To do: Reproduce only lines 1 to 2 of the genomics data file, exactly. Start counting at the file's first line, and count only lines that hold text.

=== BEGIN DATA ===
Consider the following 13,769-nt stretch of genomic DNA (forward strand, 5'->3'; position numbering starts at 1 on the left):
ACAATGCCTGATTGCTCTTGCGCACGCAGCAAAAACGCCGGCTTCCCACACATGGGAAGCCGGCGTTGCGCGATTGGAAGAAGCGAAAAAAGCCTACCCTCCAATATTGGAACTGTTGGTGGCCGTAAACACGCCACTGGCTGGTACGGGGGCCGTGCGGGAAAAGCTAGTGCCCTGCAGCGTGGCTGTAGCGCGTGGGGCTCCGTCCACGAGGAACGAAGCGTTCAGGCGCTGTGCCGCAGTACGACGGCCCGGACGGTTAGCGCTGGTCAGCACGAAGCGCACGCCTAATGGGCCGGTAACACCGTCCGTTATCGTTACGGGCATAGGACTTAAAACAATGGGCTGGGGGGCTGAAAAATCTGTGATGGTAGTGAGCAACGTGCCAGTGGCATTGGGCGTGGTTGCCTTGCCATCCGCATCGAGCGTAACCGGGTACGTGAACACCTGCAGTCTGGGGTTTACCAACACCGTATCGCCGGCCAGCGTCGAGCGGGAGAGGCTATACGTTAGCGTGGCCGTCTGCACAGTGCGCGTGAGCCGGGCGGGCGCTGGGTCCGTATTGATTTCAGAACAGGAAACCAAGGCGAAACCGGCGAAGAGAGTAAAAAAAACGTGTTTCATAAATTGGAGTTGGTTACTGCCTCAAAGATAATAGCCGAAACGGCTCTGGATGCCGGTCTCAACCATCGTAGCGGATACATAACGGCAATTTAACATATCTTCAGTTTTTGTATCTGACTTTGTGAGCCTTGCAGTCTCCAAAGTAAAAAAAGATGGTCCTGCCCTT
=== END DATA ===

Consider the following 13,769-nt stretch of genomic DNA (forward strand, 5'->3'; position numbering starts at 1 on the left):
ACAATGCCTGATTGCTCTTGCGCACGCAGCAAAAACGCCGGCTTCCCACACATGGGAAGCCGGCGTTGCGCGATTGGAAGAAGCGAAAAAAGCCTACCCTCCAATATTGGAACTGTTGGTGGCCGTAAACACGCCACTGGCTGGTACGGGGGCCGTGCGGGAAAAGCTAGTGCCCTGCAGCGTGGCTGTAGCGCGTGGGGCTCCGTCCACGAGGAACGAAGCGTTCAGGCGCTGTGCCGCAGTACGACGGCCCGGACGGTTAGCGCTGGTCAGCACGAAGCGCACGCCTAATGGGCCGGTAACACCGTCCGTTATCGTTACGGGCATAGGACTTAAAACAATGGGCTGGGGGGCTGAAAAATCTGTGATGGTAGTGAGCAACGTGCCAGTGGCATTGGGCGTGGTTGCCTTGCCATCCGCATCGAGCGTAACCGGGTACGTGAACACCTGCAGTCTGGGGTTTACCAACACCGTATCGCCGGCCAGCGTCGAGCGGGAGAGGCTATACGTTAGCGTGGCCGTCTGCACAGTGCGCGTGAGCCGGGCGGGCGCTGGGTCCGTATTGATTTCAGAACAGGAAACCAAGGCGAAACCGGCGAAGAGAGTAAAAAAAACGTGTTTCATAAATTGGAGTTGGTTACTGCCTCAAAGATAATAGCCGAAACGGCTCTGGATGCCGGTCTCAACCATCGTAGCGGATACATAACGGCAATTTAACATATCTTCAGTTTTTGTATCTGACTTTGTGAGCCTTGCAGTCTCCAAAGTAAAAAAAGATGGTCCTGCCCTT